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Last Updated: Thursday, 3 February, 2005, 16:38 GMT
Level playing field?
London is one of the five cities in the running to host the 2012 Olympics. A decision is due in July. But is the BBC too much of a cheerleader for the London bid? Is its reporting as critical as it could be?

Christopher MacDonald was one of the people to get in touch with the BBC over its coverage of the Olympic bid.

Christopher MacDonald
Christopher MacDonald: Too little analysis
"In everything that I have seen the bid has been put forward as the best thing for London since sliced bread," he says.

"Every step of the London bid has been followed slavishly but there's been little analysis of its potential impact or cost to London. A cynic might say that's hardly surprising given that the BBC holds the rights to broadcast the 2012 Games."

Mr MacDonald's main contention is that the bid is seen as a good thing. He wants more information and discussion on what else the 2.4bn earmarked for the project could buy.

Council tax rise

"In a report prepared in 2001, the same amount as the cost of the Olympics could provide for this country eight super-hospitals, 153 new primary schools or eight secondary schools," he says.

The Olympics would be funded by lottery cash, a grant from the London Development Agency, and a rise in the council tax in London, estimated at 20 a year on every bill for a decade.

The proposed stadium will mean businesses have to move
But what happens if the Games don't stick to budget, wonders Mr MacDonald? After all, Athens ended up spending 6bn last year, twice the original estimate. And Montreal is still paying off the 1976 Games.

He is also concerned about the legacy that will be left for the community after 2012. The Millennium Dome was supposed to regenerate Greenwich but that didn't really happen, says Mr MacDonald.

"Does London actually need a second velodrome?" he asks. "And how will this benefit the locals?"


He also touches on the human cost of the bid. If it's successful, 17,000 people working for about 300 businesses could be forced to move from the proposed stadium site. Compensation is being negotiated, but will all the affected businesses survive a move?

"We're not against the Olympics but what we do feel is that we need proper compensation and an assurance that we will be treated properly and a choice of venues for us to move to," explains Chris Taylor of Print Emporium.

"Having met local businessmen whose views have been nationally ignored by the BBC, their stories have made me even more convinced that London does not need or want the Olympic Games in 2012," says Mr MacDonald.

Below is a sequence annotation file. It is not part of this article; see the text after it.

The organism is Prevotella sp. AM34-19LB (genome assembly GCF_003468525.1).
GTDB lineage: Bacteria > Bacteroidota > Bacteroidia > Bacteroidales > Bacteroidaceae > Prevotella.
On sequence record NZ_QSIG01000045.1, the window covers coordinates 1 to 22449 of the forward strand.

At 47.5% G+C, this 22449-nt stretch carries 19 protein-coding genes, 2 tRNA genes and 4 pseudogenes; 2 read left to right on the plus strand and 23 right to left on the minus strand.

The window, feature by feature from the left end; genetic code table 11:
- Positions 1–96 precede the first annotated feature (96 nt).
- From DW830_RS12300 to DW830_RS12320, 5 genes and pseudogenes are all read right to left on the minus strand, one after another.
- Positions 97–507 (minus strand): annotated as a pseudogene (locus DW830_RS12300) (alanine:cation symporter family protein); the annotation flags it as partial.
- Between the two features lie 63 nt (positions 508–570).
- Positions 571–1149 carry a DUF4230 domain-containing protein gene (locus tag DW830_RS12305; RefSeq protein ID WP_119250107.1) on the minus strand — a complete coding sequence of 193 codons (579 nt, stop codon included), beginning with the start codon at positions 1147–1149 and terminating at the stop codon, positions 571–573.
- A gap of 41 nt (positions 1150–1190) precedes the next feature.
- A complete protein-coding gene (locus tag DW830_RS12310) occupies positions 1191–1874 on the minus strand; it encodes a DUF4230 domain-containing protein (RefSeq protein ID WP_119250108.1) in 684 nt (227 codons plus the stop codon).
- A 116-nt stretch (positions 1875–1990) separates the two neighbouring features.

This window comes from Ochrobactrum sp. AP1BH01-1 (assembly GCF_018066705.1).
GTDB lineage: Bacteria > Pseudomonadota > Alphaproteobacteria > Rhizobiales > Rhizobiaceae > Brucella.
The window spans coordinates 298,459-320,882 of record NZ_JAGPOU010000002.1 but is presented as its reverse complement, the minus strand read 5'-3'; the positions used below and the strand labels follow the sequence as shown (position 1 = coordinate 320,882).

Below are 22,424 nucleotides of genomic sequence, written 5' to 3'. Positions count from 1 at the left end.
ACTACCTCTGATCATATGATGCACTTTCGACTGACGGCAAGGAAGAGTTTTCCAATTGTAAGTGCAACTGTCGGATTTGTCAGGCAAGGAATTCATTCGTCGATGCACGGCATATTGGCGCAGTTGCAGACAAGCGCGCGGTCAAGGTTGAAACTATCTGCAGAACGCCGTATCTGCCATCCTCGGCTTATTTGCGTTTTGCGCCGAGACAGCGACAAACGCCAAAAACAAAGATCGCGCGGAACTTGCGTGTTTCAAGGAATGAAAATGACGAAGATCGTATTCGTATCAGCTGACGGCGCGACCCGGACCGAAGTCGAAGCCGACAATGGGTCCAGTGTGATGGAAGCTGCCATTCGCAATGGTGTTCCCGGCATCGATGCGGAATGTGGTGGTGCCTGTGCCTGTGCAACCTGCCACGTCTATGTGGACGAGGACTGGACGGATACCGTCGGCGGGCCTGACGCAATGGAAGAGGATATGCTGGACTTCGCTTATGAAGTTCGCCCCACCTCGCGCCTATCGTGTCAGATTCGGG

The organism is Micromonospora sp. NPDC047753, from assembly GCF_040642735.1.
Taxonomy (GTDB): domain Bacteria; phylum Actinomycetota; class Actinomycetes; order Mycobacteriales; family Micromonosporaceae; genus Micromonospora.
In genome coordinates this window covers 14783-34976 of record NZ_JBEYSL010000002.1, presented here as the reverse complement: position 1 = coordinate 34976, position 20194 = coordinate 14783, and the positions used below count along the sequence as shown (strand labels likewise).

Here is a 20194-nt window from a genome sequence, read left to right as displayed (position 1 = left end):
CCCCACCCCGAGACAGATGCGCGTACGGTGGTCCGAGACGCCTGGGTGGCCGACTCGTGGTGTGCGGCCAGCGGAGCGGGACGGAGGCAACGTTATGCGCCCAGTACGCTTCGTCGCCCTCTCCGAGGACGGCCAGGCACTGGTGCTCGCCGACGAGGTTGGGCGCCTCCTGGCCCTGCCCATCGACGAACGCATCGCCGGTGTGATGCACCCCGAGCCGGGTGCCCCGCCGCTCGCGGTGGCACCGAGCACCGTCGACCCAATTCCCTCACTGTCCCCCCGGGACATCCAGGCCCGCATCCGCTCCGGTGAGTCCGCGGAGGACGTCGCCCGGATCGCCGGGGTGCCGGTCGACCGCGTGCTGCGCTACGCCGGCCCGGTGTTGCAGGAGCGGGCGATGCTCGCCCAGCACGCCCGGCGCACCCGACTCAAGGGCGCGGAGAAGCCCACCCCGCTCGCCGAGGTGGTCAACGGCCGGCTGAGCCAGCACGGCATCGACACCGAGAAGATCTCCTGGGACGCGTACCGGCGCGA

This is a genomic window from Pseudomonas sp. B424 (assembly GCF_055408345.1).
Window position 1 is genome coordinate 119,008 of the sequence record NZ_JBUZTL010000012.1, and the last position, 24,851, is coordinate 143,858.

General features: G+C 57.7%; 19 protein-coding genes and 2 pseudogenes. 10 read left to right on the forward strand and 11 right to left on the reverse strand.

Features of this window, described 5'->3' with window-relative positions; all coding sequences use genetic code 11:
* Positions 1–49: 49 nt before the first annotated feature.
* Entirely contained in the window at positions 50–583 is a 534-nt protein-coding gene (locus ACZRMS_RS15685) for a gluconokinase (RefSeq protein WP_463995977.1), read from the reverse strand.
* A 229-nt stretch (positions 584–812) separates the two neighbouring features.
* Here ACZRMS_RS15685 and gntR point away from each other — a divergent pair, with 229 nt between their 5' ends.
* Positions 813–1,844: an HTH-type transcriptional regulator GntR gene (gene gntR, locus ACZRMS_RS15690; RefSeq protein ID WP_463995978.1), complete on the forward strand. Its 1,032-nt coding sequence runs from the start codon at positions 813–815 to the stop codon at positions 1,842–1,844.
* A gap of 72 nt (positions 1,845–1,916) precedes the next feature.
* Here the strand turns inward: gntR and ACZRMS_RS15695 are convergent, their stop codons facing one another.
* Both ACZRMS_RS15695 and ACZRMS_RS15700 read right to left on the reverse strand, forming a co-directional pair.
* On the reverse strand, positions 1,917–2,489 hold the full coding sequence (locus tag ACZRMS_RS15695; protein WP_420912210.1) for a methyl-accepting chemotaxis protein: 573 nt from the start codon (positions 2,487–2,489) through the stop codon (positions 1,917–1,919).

Sports correspondent Adam Parsons has just taken over as the BBC's Olympic bid specialist.

"I think Christopher reflects the fact that this is a very complex story because on the one hand even the people who are likely to have to transplant their businesses, might even lose their jobs, say they're supporting the Olympic bid.

Adam Parsons
My job is to scrutinise not just the London bid but the Paris one, the Madrid one and to treat them all equally
Adam Parsons
"What he's encapsulated is that there are many sides to this story. We've got six months to the bid and I think he's right, this is something we will be analysing in the coming months.

"I don't think the BBC could be accused of being cheerleaders for the London bid. The BBC is in a slightly curious position in the sense that it is an Olympic broadcaster.

BBC Sport will be broadcasting the 2012 Games whether they're in London or not. But as a news journalist, I'm entirely removed from that. My job is to scrutinise not just the London bid but the Paris one, the Madrid one and to treat them all equally.

Social implications

"In fact, the last time the bids were evaluated by the International Olympic Committee, London 2012 came out and said it was a great triumph, that they'd come out of it very well. But we said on the news that if you read those reports, London was trailing in third place.

"I can't really talk too much about reports that have gone before, but certainly I have seen topics such as the social implications reflected in our coverage. We've talked about the debts and we've talked about the legacy.

"And that's something I will continue to examine in the coming six months. Does the London bid stack up in terms of the legacy it leaves for the capital or will it burden London with an enormous debt?"



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